Windows Phone 7 Preview Roundup

Submitted by lalit on July 19, 2010 - 6:46pm.

Microsoft provided few websites with Windows Phone 7 preview devices and those websites have posted detailed preview of the upcoming mobile OS. The Samsung devices that Microsoft sent were the same reference hardware, which the company will provide to the developers starting today. Most websites called Windows Phone 7 a step in right direction, but incomplete. Below we have added conclusions of some of the Windows Phone 7 previews posted online:

CNET: It's absolutely mind-boggling that Windows Phone 7 is missing some very fundamental features, like copy/paste, third-party multitasking, and universal search. In the past, competitors like Apple were lambasted by the public for not having such features, so you'd think Microsoft would take precautions not to repeat such mistakes. What's worse, the rest of the smartphone world isn't slowing down, and with Windows Phone 7 not scheduled to launch till the holidays, the divide could get deeper.

Criticisms aside, there's a lot we like about Windows Phone 7. The Zune integration is killer, and the core apps are much improved. We also commend Microsoft for being able to acknowledge that its old OS wasn't working and taking a chance on rebuilding something from the ground up. In the end, we think the company's created a pretty solid foundation on which it can grow, but it's got a lot more work and fine-tuning to do between now and the holidays.

Engadget: What we've been presented with here doesn't exactly feel like a complete mobile operating system in many ways. Some parts of Windows Phone 7 are more like a wireframe -- an interesting design study, an example of what a next-gen phone platform could be. That's both good and bad. On one side, we're still really excited by the prospect of Metro as a viable, clean-slate approach to the mobile user experience, and there are lots of smart moves being made that could lead to greatness. On the other side, Microsoft has to turn this into a viable retail product that can hang with the fiercest competition in the history of the cellphone in just a few months' time, and there are some serious issues that need to be addressed. Frankly, it's a little scary.

BGR: We liked using the OS in general, though the experience for us felt a little too much like our time using the Microsoft KIN 2. The tiled homescreen seems a little too constrained and boxed in for us, and the non-frills design approach actually left the handset menus and navigational elements feeling bare and unfinished, rather than pure and unaltered. Not having any sort of menu for hoping back and forth between applications hampers your every day usage, and the animated transitions also start to feel old pretty fast. For a phone that was made from scratch and started on after the first iPhone was introduced, and for a phone that’s not even in market yet, it unfortunately in our view falls short. There’s practically no real innovation we can see with Windows Phone 7. It’s a decent mashup of some already pioneered features like aggregated status updates linked with your contacts, customizable homescreens, and a mobile apps and music marketplace, but we’re not sure that’s enough to push WP7 ahead of the three big juggernauts. It’s a fantastic featurephone, but as a truly competitive smartphone platform, we’re just not sure at this point in time.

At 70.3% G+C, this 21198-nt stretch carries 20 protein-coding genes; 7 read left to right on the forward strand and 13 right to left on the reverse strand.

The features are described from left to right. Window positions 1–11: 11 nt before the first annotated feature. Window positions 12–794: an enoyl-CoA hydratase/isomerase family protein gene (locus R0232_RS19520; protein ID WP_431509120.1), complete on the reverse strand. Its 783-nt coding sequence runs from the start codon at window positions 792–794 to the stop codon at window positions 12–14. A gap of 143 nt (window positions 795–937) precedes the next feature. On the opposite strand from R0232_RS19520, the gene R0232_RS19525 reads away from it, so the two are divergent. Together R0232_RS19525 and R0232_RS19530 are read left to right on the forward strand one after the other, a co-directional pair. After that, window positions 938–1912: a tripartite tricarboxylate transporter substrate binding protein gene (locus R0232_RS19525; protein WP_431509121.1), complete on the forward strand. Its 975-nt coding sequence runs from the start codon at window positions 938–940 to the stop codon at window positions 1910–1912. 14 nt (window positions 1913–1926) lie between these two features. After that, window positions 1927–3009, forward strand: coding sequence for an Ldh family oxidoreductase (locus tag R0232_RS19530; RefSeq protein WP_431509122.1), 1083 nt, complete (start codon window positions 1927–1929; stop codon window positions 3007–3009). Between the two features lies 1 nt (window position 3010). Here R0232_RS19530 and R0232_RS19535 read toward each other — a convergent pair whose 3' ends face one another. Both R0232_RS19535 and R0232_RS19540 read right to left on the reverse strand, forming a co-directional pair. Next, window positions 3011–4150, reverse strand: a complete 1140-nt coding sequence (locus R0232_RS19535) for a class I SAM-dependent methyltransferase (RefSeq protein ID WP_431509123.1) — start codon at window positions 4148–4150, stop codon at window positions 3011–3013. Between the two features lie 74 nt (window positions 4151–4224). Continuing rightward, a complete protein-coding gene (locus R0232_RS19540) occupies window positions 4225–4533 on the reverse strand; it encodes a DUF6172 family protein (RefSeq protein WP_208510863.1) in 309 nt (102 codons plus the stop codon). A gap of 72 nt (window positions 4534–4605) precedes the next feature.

SlashGear: This isn’t KIN.  It’s altogether more serious and there’s altogether more riding on it.  Microsoft is making plenty of promises about the future of Windows Phone 7, and if they can coerce developers into play then they could carve a niche.  In comparison to Windows Mobile, the new platform looks better, performs better and feels more aligned with how smartphone owners use their devices today.  Of course, in the process Microsoft has cut ties with their sizeable back catalog of third-party WinMo apps and that’s left a big gap in what’s currently a sparsely-populated Marketplace.  With only months to go before the first production devices are expected to go on sale, it remains to be seen whether Microsoft’s distinctive UI and what we’re hoping will be top-notch hardware can persuade users to look past established rivals and take a chance on what, even at launch, will be a work-in-progress.

PC Mag: Smart phones are, for all intents and purposes, handheld computers. As such, it's impossible to hit every feature in a hands-on report. Windows Phone 7, for instance, comes with a complete set of Office apps that let you create and share documents. I was disappointed to see that this build wouldn't let me type in landscape mode, but that has to be a beta bug. The Xbox Live Games Hub isn't functional yet and there are, essentially, no apps in the Marketplace. Even so, Microsoft is clearly – and finally – heading in the right mobile direction. Now if they could just nail down that ship date.

Gizmodo: Windows Phone 7 is good. Really good. It has the raw components needed to build a great smartphone. Or at least, one from 2009. Is that enough? It's starting a generation behind Android and iPhone, which now have tens of millions devices. On top of that, it's behind them functionally, too, missing things that are now table stakes, like copy and paste and multitasking for third-party applications. People might not know what 'multitasking' is, they'll just wonder why they can't play Pandora in the background.